Thursday, August 07, 2014

Digitizing & Preserving Old Audio Cassette Tapes

In my quest to store all of my life (and memories) in the cloud, one of the last things left for me to tackle was my box of old audio cassette tapes.



Monday, April 28, 2014

What Can You Do With a Chromebook?

It was exactly four months ago today that I received  my first Chromebook. The (then) new HP14 model (with 4GB of RAM, and built-in 4g). Being a regular user of the Google ecosystem, I understood how it could fit into my regular workflow.

I’m a man of many machines and gadgets… I already had three computers (one of them running Linux), my wife and I had smartphones, and we’d just gotten a pair of Android tablets, too.

Before taking the plunge, and indulging my curiosity, I did some serious homework. I’d read all of the articles (both the positive and negative) about Google’s Chromebook project, and realized that the majority of negative opinions were written by people who never actually used one in real life. Of the people who actually did use them regularly, the reviews were mostly favorable.

Saturday, April 19, 2014

How I Became an eBook Convert

When it comes to technology, I've always considered myself an early adopter. I was using the cloud before it was really a thing, among the first with an Android phone, and I even got a Chromebook just to get a sense of what it could do.

I was, however, a hold-out when it came to eBooks.

I love printed books


For as long as I can remember, I've not just loved everything about printed books, I loved real (brick and mortar) bookstores. Everything about them is a joy, from the smells, to hidden surprises on many shelves. I could lose hours in a great bookstore (especially when there's a Starbucks inside).

For that reason, I never really embraced Amazon as a bookseller. I never got the "book vibe" from their website. It lacked the smell, and the ambiance, and the thrill of knowing I might find a new hidden gem.

Obviously, I never got a Kindle, or a Nook, a Sony Reader, or a Kobo, or anything else. To my way of thinking, they detracted from the "experience" that is reading a great book.

It turns out, I was wrong about eBooks


Back in December, I was lucky to become the owner of a new 2nd generation Nexus 7 tablet.

Sunday, July 28, 2013

Real-World Test of Google's New Chromecast

(Updated 8-20-13) I'm a bit of a home entertainment enthusiast, and an early-adopter in many ways. My Chromecast arrived yesterday, and I immediately put it to the test.

For starters, this thing really is as easy to set-up and start using as Google claimed.

In fact, the package doesn't even come with a real set of instructions; just a three step procedure printed inside the box.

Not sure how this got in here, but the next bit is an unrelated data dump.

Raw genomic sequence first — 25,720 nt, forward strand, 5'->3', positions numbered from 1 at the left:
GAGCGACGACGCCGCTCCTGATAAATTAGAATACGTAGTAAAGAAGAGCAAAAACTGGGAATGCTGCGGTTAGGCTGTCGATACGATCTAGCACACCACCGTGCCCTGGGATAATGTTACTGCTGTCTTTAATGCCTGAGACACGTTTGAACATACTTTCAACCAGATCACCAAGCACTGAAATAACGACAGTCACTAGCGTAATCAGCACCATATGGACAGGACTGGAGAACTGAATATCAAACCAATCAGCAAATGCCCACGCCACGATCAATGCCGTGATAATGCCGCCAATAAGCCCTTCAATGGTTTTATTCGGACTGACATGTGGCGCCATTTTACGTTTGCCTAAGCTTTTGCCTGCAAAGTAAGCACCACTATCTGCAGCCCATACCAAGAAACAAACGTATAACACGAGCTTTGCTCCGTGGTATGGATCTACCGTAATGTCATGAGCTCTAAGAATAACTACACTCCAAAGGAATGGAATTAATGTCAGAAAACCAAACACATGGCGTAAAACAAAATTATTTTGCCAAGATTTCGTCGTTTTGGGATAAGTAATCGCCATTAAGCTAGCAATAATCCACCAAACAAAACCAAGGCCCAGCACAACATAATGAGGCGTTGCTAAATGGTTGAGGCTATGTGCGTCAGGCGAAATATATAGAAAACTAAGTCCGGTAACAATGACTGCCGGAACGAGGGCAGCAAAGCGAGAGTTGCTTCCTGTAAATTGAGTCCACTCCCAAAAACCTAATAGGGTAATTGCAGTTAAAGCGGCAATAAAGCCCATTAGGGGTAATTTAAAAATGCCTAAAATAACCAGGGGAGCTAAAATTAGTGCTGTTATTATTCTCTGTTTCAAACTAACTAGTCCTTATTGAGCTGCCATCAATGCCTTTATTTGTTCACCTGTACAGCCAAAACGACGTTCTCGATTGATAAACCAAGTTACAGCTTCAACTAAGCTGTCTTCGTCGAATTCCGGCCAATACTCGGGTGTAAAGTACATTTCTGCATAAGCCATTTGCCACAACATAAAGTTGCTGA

Other than having to struggle a bit to get my arm behind my TV, I can't imagine installation and set-up being any easier.

They did a really nice job thinking that through.

I have read some reports that on certain TVs, you can see it sticking-out of side-mounted HDMI ports, but my TV (a Sharp Aquous) has plenty of available ports on the back, so the Chromecast in my living room is completely invisible.

Saturday, June 29, 2013

What Will Be Your Legacy in The Digital Age?

I saw an article recently about a fairly new feature from Google, which allows you to specify what happens to your "digital stuff" in the event of your untimely demise, and that got me to thinking...

Growing-up, I never had the chance to know my Grandfathers. Both had passed away when I was really, really little. But I remember, many years later, how cool it was to look at their old photos, home movies, and letters, and to have the chance to "get to know them" through those keepsakes.

I've since scanned all of that stuff, but came to the realization that like my own photos, movies, and writings, it's all stored "in the cloud." Google's made it really easy for me to archive almost anything, and to control with whom it's shared... I've shared some things with my spouse, others with my entire extended family, and some I've kept to myself.

I've even gone-back, and scanned old documents dating back to my childhood in my effort to go paperless, including my birth certificate, and baby pictures, and all of that is now stored in the Google Cloud, too.

In fact, all of my music (more than 10,000 songs) and most of my books are in Google's cloud, as well.

But, what happens to it all when my number is up? Unlike the keepsakes I had from my Grandfathers, future generations won't have access to any of it, not to mention the mementos of my own that I've accumulated over the years.